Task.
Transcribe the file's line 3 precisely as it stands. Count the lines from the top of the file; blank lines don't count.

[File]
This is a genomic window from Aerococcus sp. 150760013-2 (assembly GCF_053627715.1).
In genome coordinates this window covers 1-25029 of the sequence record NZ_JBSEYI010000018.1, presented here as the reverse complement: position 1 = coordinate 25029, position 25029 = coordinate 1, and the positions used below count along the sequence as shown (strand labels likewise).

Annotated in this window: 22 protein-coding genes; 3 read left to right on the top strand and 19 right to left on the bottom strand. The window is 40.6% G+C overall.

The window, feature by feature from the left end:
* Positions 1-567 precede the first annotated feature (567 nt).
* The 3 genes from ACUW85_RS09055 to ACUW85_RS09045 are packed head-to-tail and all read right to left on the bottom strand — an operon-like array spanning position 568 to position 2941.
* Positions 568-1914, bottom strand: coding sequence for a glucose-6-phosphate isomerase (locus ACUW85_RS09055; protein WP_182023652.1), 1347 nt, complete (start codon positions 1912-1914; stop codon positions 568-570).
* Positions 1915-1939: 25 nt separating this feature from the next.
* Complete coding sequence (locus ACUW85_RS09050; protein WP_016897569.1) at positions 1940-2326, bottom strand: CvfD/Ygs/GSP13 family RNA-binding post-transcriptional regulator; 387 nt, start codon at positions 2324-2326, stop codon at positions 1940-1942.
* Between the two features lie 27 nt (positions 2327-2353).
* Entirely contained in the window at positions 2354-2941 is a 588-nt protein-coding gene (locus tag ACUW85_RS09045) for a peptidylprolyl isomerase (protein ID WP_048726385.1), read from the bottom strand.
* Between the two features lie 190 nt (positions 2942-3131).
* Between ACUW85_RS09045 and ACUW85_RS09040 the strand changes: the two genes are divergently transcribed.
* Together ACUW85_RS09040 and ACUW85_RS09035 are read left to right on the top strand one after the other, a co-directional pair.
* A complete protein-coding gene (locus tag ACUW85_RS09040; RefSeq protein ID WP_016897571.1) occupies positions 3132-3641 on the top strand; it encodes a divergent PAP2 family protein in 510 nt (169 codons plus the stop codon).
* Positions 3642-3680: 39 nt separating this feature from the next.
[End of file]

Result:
Annotated in this window: 22 protein-coding genes; 3 read left to right on the top strand and 19 right to left on the bottom strand. The window is 40.6% G+C overall.